Complex supply chains leave industry open to fraud

Professor Chris Elliott says that evidence of fraudulent practices is difficult to detect in cold stores. Credit: Lotus Head/CC BY-SA 3.0 Professor Chris Elliott says that evidence of fraudulent practices is difficult to detect in cold stores. Credit: Lotus Head/CC BY-SA 3.0

Last year’s horsemeat scandal in the UK illustrated the ease with which criminals could target the food industry and make huge profits as they did so.

An official interim report to review the integrity and assurance of food supply networks by Professor Chris Elliott of Queen’s University in Northern Ireland, states that the emphasis on providing cheap food has led to complex supply chains which are ripe for fraudulent activity.

“I believe criminal networks have begun to see the potential for huge profits and low risks in this area,” he said. “A food supply system which is much more difficult for criminals to operate in is urgently required.”

Professor Elliott singled out two areas where the meat industry, and this applies equally to the fish industry, is particularly vulnerable – the buying and selling of meat by traders and brokers, and the storing of frozen meat in cold-stores.

“Traders and brokers will buy and sell meat of any quality or quantity,” Professor Elliott said in his interim report, which was published on 13 December. “Most traders don’t have physical possession of the meat that they buy and sell. They trade from an office, even over a mobile phone, while the meat will more than likely be held in a cold-store.

“They may never own the meat, but merely arrange the deal.”

For the most part, their main concern will be price, he said, and a number of traders and brokers appear to be indifferent to whether they are trading in authentic or inauthentic meat.

Traders and brokers are highly vulnerable links in the supply chain of meat, according to Professor Elliott. “Information from a number of sources indicates that large amounts of meat of dubious origin and quality remains available for purchase through traders and brokers.”

The ever increasing pressures to keep the costs down can cause careless procurement practices, or simply a need for a cheaper product allows this material to enter the UK food system. “Some of this meat may well not be fit for human consumption.”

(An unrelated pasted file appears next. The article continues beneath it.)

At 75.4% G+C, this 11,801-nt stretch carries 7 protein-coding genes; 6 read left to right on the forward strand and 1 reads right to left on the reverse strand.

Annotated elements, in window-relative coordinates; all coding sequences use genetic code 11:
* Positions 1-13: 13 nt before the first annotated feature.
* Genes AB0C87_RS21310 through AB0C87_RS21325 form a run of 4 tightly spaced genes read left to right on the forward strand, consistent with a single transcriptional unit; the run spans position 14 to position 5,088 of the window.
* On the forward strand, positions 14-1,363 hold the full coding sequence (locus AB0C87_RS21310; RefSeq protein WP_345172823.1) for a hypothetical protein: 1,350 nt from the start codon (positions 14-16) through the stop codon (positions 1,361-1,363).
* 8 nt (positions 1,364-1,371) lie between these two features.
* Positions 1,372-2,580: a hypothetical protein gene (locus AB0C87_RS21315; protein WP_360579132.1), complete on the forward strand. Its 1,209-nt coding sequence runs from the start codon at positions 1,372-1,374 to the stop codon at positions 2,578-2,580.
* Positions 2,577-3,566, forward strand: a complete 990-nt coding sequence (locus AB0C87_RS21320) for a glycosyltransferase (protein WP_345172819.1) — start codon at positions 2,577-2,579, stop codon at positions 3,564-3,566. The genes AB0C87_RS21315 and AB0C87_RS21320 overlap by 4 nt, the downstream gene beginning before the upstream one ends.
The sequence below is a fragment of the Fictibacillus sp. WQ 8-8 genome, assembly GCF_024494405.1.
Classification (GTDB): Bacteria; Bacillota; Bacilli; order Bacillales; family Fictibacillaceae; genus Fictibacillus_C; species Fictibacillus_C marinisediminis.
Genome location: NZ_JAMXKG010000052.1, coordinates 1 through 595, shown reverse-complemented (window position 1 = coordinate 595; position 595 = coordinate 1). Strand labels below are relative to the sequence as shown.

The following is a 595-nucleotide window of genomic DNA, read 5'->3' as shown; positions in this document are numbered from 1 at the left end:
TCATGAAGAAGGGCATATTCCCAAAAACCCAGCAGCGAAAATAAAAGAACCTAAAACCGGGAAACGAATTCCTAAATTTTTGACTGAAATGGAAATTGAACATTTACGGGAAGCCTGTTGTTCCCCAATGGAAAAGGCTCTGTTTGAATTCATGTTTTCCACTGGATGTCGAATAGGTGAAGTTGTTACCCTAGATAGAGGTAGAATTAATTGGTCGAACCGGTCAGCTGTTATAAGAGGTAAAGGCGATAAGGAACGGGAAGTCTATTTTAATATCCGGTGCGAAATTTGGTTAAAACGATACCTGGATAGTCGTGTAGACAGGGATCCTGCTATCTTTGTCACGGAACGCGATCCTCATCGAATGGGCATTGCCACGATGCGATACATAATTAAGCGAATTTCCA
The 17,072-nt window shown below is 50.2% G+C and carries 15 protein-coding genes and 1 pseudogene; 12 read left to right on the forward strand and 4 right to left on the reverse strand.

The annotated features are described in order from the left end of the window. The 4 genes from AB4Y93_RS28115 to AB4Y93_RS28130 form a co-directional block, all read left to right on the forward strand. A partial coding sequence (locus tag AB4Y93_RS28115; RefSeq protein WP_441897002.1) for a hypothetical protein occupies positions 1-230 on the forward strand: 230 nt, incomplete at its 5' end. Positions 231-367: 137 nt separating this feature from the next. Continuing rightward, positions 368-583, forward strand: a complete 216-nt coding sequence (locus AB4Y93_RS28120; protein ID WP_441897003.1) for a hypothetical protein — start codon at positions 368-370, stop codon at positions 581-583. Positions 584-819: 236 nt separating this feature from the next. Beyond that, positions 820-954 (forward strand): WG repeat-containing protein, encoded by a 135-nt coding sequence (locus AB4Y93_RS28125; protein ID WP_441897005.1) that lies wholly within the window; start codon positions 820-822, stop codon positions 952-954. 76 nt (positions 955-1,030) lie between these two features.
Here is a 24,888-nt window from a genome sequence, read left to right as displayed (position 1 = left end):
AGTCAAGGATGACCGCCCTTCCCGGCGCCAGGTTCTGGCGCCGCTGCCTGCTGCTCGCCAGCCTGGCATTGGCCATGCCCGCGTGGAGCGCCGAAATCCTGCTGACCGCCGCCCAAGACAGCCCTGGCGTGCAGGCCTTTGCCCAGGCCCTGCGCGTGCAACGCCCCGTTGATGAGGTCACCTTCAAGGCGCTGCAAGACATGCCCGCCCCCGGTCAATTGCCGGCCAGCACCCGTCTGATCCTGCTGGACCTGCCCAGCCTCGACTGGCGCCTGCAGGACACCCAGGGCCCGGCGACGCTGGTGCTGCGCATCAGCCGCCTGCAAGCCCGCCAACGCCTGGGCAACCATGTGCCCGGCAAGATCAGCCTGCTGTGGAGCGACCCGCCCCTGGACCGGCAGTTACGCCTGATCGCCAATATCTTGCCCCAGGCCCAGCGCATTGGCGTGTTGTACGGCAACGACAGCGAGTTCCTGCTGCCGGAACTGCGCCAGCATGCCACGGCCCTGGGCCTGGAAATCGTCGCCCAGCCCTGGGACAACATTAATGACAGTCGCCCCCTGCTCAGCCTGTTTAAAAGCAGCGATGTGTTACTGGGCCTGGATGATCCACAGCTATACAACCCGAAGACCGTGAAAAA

On the subject of cold-stores, Professor Elliott stated that the type and species of meat stored is at the owners’ discretion, “so they can store meat of all kinds from a number of different sources, from several species and from one or several suppliers”.

He pointed out that cold-stores are assumed to be lower-risk than manufacturing or processing plants for inspection purposes.

“Inspections that do take place,” he said, “also present practical difficulties when attempting to detect fraud; they may be announced, and not usually fraud-aware. Both local authority and private sector audits are generally more concerned with food hygiene and safety than with fraud.

“In both cases even if they were looking for it, evidence of fraudulent practices would be extremely difficult to detect. At minus 18ºC, the environment for inspection is also extremely inhospitable. A lot of stored material is not easy to access without fork lift trucks, and there is ample opportunity both to hide suspect material and to make thorough inspection inconvenient.

“As a result, for most of the time, any operation undertaking fraudulent activities could undertake thawing, re-freezing, re-packaging, re-labelling and re-strapping out of hours and at weekends, and carry on without any great fear of detection.”



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